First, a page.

Now, the question that I’m driving at is to what extent regulation can be made to play a part in this inner life of a thought process. So far, I’ve specifically examined the mechanism by which regulation arises in social interaction and in individual (linguistic) thought, but what’s missing from the picture is the question of how one improves the quality of their non-linguistic modes of thought.

Minsky might say that these modes of thought should themselves be thought of as semi-linguistic interactions of brain-bound “entities” which are having conversations in symbolic languages which are not usually thought of as “languages.” Perhaps this is the case, but I’m afraid that if it is then it’s just pushing the solution that I’m working towards “down” by one level. Namely, how do these entities think and regulate their thought?

If I had to guess as to what the solution to the question of non-linguistic regulation would look like, I’d say it probably looks something like the regulation inherent in discussion between rigorous mathematicians. A project that I’d very much like to work on, and that I’ve repeatedly started (though obviously never concluded), is the creation of an idealized/formal framework for describing such regulation.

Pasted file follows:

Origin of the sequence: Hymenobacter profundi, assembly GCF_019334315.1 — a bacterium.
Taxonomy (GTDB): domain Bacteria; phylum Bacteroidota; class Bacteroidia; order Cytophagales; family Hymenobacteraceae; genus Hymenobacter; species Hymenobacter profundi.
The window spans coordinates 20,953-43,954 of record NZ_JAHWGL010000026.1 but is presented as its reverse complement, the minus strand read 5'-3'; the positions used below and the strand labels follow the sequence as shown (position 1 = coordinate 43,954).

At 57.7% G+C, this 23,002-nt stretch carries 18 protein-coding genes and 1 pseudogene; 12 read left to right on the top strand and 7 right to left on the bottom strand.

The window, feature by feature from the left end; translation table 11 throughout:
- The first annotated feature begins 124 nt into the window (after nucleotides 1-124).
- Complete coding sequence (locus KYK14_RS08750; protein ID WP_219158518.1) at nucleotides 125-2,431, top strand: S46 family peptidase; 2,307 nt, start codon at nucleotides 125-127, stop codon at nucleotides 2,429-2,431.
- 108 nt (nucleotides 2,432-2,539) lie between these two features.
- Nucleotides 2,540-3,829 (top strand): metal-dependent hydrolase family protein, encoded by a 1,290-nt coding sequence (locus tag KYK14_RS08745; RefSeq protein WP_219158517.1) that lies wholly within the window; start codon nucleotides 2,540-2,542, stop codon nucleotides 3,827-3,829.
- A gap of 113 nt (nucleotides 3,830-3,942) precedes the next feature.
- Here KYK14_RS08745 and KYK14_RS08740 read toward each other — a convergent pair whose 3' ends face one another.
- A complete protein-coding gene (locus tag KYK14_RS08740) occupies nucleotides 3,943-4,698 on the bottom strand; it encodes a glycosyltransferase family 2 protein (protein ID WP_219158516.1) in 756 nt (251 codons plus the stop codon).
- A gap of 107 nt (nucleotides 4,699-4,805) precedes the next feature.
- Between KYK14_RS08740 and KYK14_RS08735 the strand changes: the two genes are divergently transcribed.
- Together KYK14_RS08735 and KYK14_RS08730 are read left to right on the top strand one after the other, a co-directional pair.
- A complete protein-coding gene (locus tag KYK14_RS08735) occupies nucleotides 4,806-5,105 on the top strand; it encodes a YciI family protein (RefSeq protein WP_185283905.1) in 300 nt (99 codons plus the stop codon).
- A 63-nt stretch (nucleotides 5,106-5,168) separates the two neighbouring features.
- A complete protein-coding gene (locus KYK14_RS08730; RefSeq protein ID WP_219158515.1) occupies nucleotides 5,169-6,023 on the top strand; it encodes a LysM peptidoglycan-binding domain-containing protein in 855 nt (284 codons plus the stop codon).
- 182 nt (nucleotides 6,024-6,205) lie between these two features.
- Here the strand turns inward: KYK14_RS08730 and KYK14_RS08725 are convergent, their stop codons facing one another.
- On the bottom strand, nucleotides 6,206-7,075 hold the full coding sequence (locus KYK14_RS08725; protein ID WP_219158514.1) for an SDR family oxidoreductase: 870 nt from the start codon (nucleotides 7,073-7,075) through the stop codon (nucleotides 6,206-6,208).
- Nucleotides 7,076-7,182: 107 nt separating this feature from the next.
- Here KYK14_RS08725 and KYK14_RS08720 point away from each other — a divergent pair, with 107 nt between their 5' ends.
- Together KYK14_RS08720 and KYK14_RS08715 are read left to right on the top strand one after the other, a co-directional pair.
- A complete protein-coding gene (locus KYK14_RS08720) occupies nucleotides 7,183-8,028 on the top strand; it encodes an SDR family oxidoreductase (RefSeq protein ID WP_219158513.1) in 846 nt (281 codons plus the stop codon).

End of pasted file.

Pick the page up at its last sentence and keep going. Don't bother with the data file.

One intuition that jumps out at me when I think about this question is that regulation is learned at a “location.” This is equivalent to the idea that someone “notices” they’re doing something wrong. E.g. suppose you notice that you’re producing art that looks too similar. “Learning” a regulation is then the extremely complicated process whereby this immediate awareness is translated into a complex process for classifying non-linguistic low-level thought as leading to something “too similar” to what has been done before, coupled with a process for shutting down such thought, followed finally by the re-adjustment/normalization of other cognitive processes to take into account the higher order effects of such elimination.

Metaphorically, this action might vary along a number of characteristic dimensions.